[ fab-rik ]
/ ˈfæb rɪk /


Origin of fabric

1475–85; (< Middle French fabrique) < Latin fabrica craft, especially metalworking or building, workshop. See forge1
Dictionary.com Unabridged Based on the Random House Unabridged Dictionary, © Random House, Inc. 2019

Examples from the Web for fabric

British Dictionary definitions for fabric


/ (ˈfæbrɪk) /


any cloth made from yarn or fibres by weaving, knitting, felting, etc
the texture of a cloth
a structure or frameworkthe fabric of society
a style or method of construction
rare a building
the texture, arrangement, and orientation of the constituents of a rock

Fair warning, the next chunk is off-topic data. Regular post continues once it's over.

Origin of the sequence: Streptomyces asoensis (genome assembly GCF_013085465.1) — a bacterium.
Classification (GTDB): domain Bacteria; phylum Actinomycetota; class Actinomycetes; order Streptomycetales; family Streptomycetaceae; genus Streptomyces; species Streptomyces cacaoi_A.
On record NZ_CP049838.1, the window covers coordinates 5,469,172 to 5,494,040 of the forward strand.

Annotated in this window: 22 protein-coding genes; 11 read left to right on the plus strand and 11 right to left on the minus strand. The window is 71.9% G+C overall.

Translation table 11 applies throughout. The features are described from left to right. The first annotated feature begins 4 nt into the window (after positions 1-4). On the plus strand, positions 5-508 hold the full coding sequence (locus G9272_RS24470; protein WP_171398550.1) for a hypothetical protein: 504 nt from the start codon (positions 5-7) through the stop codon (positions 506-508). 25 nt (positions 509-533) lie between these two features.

Word Origin for fabric

C15: from Latin fabrica workshop, from faber craftsman
Collins English Dictionary - Complete & Unabridged 2012 Digital Edition © William Collins Sons & Co. Ltd. 1979, 1986 © HarperCollins Publishers 1998, 2000, 2003, 2005, 2006, 2007, 2009, 2012

Word Origin and History for fabric



late 15c., "building, thing made," from Middle French fabrique (14c.), from Latin fabrica "workshop," also "an art, trade; a skillful production, structure, fabric," from faber "artisan who works in hard materials," from PIE *dhabh- "to fit together." Sense in English evolved via "manufactured material" (1753) to "textile" (1791).

Online Etymology Dictionary, © 2010 Douglas Harper